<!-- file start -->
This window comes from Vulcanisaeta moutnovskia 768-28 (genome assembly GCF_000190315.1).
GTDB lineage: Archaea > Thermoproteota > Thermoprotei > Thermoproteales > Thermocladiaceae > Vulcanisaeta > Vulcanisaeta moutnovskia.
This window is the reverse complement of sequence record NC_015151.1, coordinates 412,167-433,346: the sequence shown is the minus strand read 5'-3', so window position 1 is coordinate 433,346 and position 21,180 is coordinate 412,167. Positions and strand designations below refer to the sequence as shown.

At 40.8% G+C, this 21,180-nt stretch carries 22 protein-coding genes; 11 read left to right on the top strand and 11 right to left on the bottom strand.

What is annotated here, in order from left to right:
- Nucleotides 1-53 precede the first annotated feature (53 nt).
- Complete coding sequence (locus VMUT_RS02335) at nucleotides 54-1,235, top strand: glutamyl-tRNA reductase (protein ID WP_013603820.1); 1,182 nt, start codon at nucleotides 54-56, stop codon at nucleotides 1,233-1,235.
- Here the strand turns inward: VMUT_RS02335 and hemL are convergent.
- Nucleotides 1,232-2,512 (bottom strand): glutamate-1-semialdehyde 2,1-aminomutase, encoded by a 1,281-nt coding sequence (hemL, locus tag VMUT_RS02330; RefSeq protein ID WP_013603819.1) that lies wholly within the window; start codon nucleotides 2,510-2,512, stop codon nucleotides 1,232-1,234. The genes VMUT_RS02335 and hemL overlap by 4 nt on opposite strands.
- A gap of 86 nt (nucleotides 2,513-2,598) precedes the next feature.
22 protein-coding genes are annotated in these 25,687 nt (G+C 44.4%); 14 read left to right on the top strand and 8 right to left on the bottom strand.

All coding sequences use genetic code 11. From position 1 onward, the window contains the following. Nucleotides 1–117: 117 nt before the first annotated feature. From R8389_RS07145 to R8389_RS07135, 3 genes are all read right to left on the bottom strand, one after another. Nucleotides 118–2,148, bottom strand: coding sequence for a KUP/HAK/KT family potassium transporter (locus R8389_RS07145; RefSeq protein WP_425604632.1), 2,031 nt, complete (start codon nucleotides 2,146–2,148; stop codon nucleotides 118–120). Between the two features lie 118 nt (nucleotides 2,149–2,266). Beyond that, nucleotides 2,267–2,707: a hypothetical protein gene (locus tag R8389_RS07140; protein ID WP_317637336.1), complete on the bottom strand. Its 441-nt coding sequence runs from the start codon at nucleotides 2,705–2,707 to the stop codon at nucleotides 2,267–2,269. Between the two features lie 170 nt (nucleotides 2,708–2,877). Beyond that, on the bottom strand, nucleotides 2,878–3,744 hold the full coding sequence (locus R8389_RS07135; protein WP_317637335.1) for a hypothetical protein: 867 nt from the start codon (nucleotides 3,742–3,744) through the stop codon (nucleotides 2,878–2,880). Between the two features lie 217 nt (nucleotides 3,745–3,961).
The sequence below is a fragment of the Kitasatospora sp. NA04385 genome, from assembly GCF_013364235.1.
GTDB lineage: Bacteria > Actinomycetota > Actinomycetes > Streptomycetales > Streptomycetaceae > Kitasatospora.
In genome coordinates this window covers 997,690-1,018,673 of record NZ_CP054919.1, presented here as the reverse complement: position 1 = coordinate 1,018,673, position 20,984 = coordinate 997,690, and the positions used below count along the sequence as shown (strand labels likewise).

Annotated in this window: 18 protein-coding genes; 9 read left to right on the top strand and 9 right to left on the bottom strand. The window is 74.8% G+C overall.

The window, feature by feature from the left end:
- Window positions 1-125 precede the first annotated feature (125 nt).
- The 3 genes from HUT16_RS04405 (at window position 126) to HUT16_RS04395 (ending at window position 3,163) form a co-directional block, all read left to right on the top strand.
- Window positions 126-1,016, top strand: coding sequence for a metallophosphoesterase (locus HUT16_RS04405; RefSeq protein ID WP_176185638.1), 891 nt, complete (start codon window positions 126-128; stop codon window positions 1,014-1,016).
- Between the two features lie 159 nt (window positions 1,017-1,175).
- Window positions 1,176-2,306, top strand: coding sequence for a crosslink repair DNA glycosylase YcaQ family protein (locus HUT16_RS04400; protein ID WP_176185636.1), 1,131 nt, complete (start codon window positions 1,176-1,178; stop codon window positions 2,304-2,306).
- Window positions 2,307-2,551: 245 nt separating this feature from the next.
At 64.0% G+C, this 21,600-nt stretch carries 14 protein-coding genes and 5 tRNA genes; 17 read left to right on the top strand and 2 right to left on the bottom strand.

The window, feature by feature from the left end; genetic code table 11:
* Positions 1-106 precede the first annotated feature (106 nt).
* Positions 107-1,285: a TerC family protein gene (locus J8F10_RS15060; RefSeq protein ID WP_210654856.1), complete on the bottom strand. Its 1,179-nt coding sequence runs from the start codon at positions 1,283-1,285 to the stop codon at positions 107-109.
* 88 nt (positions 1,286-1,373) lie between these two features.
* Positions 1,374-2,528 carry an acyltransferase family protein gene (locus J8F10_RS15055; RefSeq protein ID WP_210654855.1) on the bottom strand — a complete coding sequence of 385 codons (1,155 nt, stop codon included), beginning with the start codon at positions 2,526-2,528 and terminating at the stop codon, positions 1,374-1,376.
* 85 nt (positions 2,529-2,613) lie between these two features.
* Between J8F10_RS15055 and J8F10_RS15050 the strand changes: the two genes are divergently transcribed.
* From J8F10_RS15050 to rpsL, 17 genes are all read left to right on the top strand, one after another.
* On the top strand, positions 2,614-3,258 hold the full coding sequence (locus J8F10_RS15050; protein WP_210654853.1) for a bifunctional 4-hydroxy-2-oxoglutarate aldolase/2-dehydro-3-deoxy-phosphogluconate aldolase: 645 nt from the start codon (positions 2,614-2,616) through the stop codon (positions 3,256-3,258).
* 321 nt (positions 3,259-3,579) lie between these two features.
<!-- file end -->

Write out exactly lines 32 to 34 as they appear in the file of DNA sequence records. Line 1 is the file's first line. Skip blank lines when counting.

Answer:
* From J8F10_RS15050 to rpsL, 17 genes are all read left to right on the top strand, one after another.
* On the top strand, positions 2,614-3,258 hold the full coding sequence (locus J8F10_RS15050; protein WP_210654853.1) for a bifunctional 4-hydroxy-2-oxoglutarate aldolase/2-dehydro-3-deoxy-phosphogluconate aldolase: 645 nt from the start codon (positions 2,614-2,616) through the stop codon (positions 3,256-3,258).
* 321 nt (positions 3,259-3,579) lie between these two features.